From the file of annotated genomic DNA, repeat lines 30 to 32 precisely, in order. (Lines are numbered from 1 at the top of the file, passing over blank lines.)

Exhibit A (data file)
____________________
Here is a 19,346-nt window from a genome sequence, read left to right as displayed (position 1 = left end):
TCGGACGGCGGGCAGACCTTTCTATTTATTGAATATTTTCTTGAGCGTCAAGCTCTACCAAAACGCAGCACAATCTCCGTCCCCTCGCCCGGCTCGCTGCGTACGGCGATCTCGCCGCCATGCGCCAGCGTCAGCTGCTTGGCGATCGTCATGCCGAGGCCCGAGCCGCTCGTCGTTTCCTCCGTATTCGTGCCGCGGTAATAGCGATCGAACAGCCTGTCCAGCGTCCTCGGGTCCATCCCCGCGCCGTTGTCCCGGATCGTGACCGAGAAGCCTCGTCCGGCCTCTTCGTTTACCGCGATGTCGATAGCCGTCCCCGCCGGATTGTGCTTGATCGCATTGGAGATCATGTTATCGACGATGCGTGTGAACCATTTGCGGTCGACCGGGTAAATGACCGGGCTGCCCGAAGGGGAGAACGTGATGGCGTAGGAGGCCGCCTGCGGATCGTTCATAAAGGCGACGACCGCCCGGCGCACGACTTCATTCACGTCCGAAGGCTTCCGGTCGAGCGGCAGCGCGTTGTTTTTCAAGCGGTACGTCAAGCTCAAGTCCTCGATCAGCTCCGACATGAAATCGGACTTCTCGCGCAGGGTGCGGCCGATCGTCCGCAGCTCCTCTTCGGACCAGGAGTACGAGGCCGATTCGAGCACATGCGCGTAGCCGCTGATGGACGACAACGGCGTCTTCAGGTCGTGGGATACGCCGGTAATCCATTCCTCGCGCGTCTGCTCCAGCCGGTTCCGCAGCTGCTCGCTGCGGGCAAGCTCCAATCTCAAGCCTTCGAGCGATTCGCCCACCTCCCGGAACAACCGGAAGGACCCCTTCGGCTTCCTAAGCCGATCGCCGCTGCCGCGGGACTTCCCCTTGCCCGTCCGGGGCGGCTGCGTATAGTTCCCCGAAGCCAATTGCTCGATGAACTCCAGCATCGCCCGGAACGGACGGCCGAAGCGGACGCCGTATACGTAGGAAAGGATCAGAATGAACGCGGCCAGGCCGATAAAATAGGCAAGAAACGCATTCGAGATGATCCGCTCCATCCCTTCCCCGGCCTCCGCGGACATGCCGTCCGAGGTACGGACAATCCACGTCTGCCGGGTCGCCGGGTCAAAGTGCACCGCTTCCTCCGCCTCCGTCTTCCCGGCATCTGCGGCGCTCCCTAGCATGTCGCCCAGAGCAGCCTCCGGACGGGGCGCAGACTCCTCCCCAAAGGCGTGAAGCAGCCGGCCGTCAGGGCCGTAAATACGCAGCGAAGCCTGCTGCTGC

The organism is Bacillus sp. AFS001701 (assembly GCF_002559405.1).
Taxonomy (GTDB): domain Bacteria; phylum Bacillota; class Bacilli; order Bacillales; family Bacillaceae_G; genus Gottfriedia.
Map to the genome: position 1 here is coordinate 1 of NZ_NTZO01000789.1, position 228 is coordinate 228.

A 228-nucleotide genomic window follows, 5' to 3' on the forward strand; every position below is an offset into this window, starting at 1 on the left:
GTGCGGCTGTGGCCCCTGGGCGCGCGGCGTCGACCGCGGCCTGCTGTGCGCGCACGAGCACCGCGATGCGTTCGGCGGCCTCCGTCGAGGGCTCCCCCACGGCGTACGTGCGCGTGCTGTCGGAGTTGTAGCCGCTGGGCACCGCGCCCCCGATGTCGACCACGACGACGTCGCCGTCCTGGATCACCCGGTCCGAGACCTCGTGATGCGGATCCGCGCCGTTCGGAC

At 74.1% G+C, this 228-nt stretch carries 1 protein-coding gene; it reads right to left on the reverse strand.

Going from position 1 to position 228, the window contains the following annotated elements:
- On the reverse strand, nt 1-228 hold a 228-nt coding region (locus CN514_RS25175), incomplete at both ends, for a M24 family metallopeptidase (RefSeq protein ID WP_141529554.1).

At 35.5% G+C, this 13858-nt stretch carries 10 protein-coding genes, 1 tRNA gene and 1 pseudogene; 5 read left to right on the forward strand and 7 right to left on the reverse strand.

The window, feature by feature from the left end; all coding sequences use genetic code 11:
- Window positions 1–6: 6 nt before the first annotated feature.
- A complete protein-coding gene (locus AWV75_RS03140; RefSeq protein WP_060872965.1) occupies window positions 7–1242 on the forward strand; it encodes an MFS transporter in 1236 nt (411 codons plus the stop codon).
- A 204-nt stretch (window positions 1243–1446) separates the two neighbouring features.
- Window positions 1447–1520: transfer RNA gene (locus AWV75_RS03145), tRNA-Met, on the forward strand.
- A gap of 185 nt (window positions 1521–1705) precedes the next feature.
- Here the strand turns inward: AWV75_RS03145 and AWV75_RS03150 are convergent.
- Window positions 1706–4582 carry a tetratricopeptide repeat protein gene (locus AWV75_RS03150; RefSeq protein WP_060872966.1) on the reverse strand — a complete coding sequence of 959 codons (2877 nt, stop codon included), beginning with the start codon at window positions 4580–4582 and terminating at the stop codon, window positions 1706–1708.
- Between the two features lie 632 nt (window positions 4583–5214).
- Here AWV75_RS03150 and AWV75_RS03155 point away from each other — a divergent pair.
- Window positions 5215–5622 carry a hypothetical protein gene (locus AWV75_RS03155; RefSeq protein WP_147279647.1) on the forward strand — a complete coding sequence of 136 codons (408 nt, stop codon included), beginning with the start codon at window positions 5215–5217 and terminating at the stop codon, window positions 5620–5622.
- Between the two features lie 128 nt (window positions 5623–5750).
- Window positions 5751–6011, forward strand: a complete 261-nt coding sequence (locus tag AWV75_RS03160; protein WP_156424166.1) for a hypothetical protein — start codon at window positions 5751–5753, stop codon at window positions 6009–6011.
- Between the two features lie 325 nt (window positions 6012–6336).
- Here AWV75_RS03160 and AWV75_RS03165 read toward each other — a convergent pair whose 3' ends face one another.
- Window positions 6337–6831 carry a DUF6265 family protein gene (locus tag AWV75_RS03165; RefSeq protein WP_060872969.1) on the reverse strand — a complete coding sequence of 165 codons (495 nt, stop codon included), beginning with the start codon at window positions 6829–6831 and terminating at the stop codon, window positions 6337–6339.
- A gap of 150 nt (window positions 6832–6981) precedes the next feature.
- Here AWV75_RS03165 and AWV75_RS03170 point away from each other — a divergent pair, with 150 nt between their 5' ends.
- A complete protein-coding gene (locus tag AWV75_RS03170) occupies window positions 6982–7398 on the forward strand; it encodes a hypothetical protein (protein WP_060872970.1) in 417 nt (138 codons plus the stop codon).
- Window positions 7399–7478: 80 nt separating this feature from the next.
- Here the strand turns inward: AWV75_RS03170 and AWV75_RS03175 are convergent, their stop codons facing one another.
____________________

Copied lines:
- A complete protein-coding gene (locus tag AWV75_RS03170) occupies window positions 6982–7398 on the forward strand; it encodes a hypothetical protein (protein WP_060872970.1) in 417 nt (138 codons plus the stop codon).
- Window positions 7399–7478: 80 nt separating this feature from the next.
- Here the strand turns inward: AWV75_RS03170 and AWV75_RS03175 are convergent, their stop codons facing one another.